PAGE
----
Wishful Thinking

This morning, I stumbled upon a paper by Kenneth Stanley and his friends. He discusses the importance of having an open-ended environment for the development of artificial general intelligence. I couldn’t agree more. I think the idea is probably not new (though couldn’t give you the origination). Even Rick and Morty made a reference to this.

Yes. OK. Everyone thought of creating artificial life and simulating it till you get intelligent agents. Well, since we don’t have any cool intelligent dudes walking around in the simulated world, we should have missed something, right? Did we try this idea? I am quite new (~2.5 years) to ML and AI in general so I probably miss the related work. Yet, I do not see any recent work that is related to this idea. Stanley et al. also stresses the lack of research in this area.

I think the problem is not the computational budget or the vast search space or the inefficiency of algorithms. I don’t think we understand evolution yet. It is just a physics simulation where we scroll the time. Physics is just a set of environment rules (the code of the universe) that is executed at each time step. Do not even think about concepts like being, survival of the fittest, diversity, reproduction, mutation. There is a code, there is a space, there is a time. The code is executed for a given space for a given time. Can we predict the halt state of the system? For some programs yes we can. For example, if we are given a random permutation of the first 100 integers and execute the quicksort algorithm, we know for sure what will be the halting state. Even if we don’t know the quicksort algorithm, we can simulate the program for a million times and say that yeah it always ends up like this. Let’s move on.

Now, we increase the complexity of the code and still keep the state space simple. A calculator. The code is now somewhat more complex but it operates in a very small space. Can we predict the halt state of the system? Yes, we can even predict all possible alternative endings. How cool is that! How do we have such a cool power? Well, we can again make random simulations and keep them in a table. If we exhaust the state-space, it is done. What if we consider all possible integers for our state space? OK, we are out of space and we need to do something. Then we realize we only need a binary representation of integers and some basic logic operations AND, OR, XOR, NAND. Oh, this is cooler. We partitioned the space into smaller parts such that we can apply the same set of rules to it. Although space is infinite, we discovered the universal code, therefore can predict the future perfectly.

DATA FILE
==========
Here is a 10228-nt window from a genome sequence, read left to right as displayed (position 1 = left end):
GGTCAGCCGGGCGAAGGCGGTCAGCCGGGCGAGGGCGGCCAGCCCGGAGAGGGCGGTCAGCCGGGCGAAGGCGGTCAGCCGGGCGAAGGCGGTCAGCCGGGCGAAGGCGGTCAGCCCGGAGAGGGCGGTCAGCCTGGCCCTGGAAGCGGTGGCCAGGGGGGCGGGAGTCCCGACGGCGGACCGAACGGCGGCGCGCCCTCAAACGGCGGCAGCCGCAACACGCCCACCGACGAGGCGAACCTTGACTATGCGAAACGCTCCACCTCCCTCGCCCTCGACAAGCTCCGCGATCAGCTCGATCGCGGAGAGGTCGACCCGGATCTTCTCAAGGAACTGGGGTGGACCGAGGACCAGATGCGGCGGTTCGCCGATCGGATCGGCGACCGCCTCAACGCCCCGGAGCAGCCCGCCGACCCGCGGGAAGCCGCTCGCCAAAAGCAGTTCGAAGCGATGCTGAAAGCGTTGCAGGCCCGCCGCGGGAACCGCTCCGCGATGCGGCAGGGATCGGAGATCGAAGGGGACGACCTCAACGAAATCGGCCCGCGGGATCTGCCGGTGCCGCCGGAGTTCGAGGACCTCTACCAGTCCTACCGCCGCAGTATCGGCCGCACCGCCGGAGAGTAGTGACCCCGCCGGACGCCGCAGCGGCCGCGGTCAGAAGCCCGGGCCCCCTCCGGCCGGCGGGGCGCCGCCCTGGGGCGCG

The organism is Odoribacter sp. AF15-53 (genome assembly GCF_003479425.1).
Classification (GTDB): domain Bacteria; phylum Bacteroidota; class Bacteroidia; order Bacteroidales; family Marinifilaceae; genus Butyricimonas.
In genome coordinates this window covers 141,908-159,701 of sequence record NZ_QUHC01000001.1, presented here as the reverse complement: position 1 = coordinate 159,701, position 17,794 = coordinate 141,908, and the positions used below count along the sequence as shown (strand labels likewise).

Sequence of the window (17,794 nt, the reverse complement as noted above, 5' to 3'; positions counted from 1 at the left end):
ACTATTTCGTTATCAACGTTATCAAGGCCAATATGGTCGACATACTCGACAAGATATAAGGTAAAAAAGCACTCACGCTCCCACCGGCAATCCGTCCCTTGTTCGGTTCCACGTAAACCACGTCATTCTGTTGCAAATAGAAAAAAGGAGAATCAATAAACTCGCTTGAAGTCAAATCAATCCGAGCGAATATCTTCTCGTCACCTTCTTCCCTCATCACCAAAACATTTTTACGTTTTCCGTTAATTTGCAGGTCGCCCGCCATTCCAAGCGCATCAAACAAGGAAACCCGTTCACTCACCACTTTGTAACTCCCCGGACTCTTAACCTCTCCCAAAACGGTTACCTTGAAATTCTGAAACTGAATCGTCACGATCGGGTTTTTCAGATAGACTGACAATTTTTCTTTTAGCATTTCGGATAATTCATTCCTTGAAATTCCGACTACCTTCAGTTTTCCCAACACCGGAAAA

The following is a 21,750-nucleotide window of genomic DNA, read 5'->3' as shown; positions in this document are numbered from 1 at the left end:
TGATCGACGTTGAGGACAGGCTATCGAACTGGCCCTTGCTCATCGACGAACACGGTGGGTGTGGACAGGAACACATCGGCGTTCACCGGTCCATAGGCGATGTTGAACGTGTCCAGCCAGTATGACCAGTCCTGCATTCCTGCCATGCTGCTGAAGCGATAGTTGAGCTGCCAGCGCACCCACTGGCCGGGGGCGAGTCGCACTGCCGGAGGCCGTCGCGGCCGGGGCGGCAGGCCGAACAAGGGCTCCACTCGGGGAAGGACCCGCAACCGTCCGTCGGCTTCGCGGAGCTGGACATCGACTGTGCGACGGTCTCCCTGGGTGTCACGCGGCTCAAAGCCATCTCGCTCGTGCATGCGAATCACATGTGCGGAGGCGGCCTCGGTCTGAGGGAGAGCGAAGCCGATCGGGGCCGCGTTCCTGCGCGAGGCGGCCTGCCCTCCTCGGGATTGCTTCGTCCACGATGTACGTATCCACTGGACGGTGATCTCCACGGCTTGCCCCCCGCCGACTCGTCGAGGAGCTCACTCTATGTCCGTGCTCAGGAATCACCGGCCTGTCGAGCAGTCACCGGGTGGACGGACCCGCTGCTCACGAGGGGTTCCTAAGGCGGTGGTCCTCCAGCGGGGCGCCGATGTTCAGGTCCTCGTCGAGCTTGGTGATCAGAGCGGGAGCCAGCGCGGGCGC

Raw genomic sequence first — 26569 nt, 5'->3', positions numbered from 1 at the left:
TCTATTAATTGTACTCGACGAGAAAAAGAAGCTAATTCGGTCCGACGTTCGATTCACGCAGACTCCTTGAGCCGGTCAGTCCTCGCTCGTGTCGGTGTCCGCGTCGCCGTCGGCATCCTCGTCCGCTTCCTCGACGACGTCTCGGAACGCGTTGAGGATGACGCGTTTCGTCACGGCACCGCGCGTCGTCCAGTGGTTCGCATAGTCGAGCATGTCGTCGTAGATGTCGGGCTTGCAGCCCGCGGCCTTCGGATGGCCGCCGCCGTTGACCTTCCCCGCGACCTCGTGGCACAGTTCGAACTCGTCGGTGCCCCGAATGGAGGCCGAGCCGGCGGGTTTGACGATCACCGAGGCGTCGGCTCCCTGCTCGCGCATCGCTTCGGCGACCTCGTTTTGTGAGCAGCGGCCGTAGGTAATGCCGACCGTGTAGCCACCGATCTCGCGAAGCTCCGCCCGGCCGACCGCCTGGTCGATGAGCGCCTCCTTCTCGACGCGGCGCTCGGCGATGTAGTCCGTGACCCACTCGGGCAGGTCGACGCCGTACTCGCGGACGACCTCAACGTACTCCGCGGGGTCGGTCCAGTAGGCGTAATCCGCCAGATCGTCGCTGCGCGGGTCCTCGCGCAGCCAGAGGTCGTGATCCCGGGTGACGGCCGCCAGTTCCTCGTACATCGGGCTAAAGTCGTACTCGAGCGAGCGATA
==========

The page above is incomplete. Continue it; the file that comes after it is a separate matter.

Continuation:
Yet, knowing the universal code is not enough for our ambitious plans. For example, let’s say we are given infinitely many Minecraft servers, and place 1000 agents in each of them. Each agent has a different source file, though it can contain similar or the same code (here, this is not the code of the environment. we know the code of the environment though, the rules of Minecraft). Let’s also say that agents can create new agents with a very specific code piece. We simulate all environments parallelly. Can we predict which kind of servers will still contain agents after 10 years, 1000 years, 13.8 billion years? Yes, surely the intelligent ones, the ones that are just like humans playing them. What else? The ones that live in a small hall and do nothing and creates a copy of itself before starving to death. The ones that make a small farm and live with it without creating new agents. The ones that consumed all resources and copying themselves before their deaths. But remember, they do not copy themselves just because they are good agents trying to sustain agency. They just do because their code says it so.

There are many ways, and this is all dependent on the server properties. If we open the server in casual mode (where agents do not hunger at all), they can all just wait in a safe place. They survive. They are the fittest. This is my point. Survival of the fittest is not a good metaphor. No human is survived yet we think of ourselves as the fittest :D. In my opinion, rocks are the fittest. Each generation is not a better version of previous generations, they just happen because of the code of the agent. Why do we reproduce? There is no reason. It is not good at all for survival. It serves no purpose for survival. It just creates a good opportunity to run the while loop a little longer. There can be dumb ways to survive if our sole purpose is to be. Being is not enough. We are dying. We need to find AGI and hope that it will help us get immortal.

I think we need to understand $p(\text{end state} \vert \text{environment}, \text{code})$. After that, we can understand what kind of environment is needed for an intelligent agent to emerge. We can create smarter environments to reduce the search space. For this reason, I agree with Stanley et al. We need to work on open-ended environments.

Written on May 30, 2019